I hadn't thought much about "Middlemarch" until just recently. Rebecca Mead has written a book called "My Life in Middlemarch," about the novel and her own experiences reading it. I've read several reviews (mostly good) & articles about the book. And then in today's Globe & Mail, this interview with her. I was particularly struck by these two paragraphs at the end:
Through her examination of the hold Middlemarch has over her, Mead – who has three children, including two step-children – reconciled her own feelings about ambition and the idea that it can, indeed, be too late to be the person you thought you might be. When she started the research, she was in her early 40s, in that uncomfortable place of new middle-age, realizing that doors of opportunity were closing.
But now, she is more hopeful about the happiness and satisfaction that lie ahead. Middlemarch attaches more beauty and romance to the accomplishment of enduring love rather than to the follies of young love, even though that’s what preoccupies many. “Whether we are married or have kids or not, most of what we do is humble and small, and yet it has a kind of incredible grandeur,” Mead says, offering a quote that Eliot herself might have spoken.So I haven't read the book (yet) -- but those last two paragraphs have got me thinking. Is it too late to be the person I want to be? It's definitely too late for me to be a mother. Yes, I know there are those who would argue that it's never too late, if I just persevere and never give up and spend enough money, somehow, somewhere, some way, I could be a mother...
Well, call me a pessimist or a quitter (I wouldn't, but that's your prerogative) -- but I think it's true that, as we age, we start to come to terms with the fact that we're just not going to get to do everything we ever wanted to do or thought we would do. There are some doors of opportunity that are indeed closing -- and, once closed, will never open again (or will only be pried open with great difficulty and at great cost). Our time, money, patience and other resources are limited, and that becomes more & more evident the older we get. It's up to us to decide how we want to spend those resources, where our priorities are -- and those priorities often change as we age & evolve. I am not entirely the same person I was when I first read read "Middlemarch" in my early 20s -- or when I was 37 and pregnant with Katie. or 40, when I decided I had to stop infertility treatments for the sake of my sanity. And I'll probably have changed again, in big or small ways, by the time I'm 60 or 75 or older.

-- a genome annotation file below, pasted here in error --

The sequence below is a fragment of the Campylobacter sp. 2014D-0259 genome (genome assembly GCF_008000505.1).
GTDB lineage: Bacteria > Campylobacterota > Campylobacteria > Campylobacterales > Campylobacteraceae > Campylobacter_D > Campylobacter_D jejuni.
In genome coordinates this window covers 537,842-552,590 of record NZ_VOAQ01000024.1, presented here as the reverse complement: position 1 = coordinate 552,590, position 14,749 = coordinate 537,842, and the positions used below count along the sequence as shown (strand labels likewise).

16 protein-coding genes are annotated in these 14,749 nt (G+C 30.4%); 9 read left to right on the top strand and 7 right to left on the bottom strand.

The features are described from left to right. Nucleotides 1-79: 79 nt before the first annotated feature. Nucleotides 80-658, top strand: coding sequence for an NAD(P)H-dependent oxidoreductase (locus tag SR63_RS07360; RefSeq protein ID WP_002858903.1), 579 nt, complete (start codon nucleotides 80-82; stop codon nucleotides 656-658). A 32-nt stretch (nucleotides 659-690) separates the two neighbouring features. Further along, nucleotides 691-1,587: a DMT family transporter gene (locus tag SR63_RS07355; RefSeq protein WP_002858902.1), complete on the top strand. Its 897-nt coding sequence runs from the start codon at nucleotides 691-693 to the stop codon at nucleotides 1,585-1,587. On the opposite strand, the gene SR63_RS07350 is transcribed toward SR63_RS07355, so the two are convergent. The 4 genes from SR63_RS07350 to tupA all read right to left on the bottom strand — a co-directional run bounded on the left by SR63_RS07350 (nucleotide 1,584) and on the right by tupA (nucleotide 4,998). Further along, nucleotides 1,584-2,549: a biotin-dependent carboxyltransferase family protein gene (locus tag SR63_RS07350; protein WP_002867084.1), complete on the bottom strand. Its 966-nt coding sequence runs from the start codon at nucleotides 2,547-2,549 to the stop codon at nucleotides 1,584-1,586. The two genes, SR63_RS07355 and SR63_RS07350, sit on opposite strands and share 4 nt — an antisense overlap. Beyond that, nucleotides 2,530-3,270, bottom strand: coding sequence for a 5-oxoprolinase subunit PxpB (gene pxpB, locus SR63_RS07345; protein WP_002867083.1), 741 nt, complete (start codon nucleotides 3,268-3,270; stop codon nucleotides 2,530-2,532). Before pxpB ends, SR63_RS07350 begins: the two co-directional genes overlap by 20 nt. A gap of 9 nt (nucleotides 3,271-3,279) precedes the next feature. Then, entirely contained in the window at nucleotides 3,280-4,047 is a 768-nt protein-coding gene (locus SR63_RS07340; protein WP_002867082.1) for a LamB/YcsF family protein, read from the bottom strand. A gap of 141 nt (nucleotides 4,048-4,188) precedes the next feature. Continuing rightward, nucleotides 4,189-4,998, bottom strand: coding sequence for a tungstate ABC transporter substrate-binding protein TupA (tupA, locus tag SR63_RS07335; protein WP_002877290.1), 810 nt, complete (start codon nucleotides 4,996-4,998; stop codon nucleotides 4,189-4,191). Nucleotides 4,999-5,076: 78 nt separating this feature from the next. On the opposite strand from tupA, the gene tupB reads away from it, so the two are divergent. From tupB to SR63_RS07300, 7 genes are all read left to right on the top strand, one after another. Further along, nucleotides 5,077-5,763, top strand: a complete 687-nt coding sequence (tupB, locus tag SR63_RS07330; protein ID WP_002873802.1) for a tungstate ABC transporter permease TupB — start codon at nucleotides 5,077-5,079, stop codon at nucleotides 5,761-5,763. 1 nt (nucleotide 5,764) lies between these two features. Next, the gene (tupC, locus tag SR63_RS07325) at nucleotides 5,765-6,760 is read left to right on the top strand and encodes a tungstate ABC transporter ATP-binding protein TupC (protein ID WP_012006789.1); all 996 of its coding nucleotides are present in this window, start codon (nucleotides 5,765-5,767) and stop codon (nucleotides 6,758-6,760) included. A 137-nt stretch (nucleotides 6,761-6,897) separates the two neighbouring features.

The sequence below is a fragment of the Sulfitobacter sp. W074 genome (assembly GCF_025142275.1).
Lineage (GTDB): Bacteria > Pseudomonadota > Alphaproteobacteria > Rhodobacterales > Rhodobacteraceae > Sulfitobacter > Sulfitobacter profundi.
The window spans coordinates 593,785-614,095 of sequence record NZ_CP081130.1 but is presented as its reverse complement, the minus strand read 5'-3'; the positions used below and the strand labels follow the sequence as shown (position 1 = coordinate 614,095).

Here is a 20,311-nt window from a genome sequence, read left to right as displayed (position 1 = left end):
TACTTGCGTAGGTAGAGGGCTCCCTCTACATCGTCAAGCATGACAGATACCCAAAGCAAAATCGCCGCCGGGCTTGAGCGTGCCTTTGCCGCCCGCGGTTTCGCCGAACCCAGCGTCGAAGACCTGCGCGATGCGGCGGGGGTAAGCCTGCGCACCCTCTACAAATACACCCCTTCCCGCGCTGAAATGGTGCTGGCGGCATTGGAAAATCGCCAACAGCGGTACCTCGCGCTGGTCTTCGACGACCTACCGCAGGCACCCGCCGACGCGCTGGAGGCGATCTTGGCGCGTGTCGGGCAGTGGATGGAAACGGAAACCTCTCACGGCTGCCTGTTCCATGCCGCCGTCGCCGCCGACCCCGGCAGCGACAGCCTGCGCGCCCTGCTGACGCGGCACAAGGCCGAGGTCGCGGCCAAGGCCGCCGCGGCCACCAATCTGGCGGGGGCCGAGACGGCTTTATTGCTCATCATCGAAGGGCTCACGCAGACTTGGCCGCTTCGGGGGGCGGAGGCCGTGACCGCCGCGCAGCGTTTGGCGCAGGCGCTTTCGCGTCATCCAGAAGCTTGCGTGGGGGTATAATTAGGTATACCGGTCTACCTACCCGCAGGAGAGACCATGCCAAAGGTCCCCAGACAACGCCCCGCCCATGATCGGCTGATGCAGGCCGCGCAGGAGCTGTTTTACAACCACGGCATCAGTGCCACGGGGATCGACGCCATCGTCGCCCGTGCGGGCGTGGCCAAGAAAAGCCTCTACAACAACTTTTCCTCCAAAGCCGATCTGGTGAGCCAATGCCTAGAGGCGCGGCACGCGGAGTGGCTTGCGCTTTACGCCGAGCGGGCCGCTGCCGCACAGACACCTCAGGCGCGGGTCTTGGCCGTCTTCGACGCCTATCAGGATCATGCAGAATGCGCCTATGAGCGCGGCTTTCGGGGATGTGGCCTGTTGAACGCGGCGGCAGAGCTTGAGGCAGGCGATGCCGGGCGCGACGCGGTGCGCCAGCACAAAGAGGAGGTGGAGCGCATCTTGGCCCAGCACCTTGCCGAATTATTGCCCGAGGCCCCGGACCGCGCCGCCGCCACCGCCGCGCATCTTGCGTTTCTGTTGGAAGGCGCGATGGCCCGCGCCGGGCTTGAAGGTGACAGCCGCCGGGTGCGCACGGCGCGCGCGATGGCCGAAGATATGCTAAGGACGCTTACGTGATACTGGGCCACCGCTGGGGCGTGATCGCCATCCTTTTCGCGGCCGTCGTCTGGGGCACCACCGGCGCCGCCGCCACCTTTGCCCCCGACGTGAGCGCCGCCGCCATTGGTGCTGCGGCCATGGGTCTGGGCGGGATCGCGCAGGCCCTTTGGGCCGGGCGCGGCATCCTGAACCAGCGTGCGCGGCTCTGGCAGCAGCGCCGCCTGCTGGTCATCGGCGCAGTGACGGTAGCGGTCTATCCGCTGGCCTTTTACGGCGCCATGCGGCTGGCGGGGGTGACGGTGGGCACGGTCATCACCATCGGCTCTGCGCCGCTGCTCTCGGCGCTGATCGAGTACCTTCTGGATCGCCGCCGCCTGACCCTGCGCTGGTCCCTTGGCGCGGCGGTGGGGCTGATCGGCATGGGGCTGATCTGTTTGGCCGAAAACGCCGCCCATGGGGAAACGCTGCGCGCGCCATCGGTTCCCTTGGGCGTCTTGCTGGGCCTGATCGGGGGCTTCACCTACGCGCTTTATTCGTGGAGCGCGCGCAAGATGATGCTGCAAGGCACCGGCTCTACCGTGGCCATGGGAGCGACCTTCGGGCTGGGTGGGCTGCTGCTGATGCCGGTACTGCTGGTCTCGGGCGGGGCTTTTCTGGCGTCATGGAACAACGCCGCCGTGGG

That said, while it may be too late to be the person you once wanted to be, it's never too late to try to be a better person, to strive for something better. We might never reach that goal, but isn't the fun in the trying? The journey, vs the destination?
Our lives may not be the ones we pictured for ourselves when we were younger... but yes, there can be happiness and satisfaction and even grandeur sometimes (and I love that she mentioned "whether we have kids or not" -- it was probably that one line that provided the spark for this blog post).
Thoughts? Anyone else read "Middlemarch," Mead's book, or both?
I have to admit, I went out & bought a copy of Mead's book (I have "Middlemarch" on my e-reader, and put it on my to-(re)read list). I don't often re-read books these days, but I might have to make an exception here. I'll let you know if/when I get around to reading either or both. ;)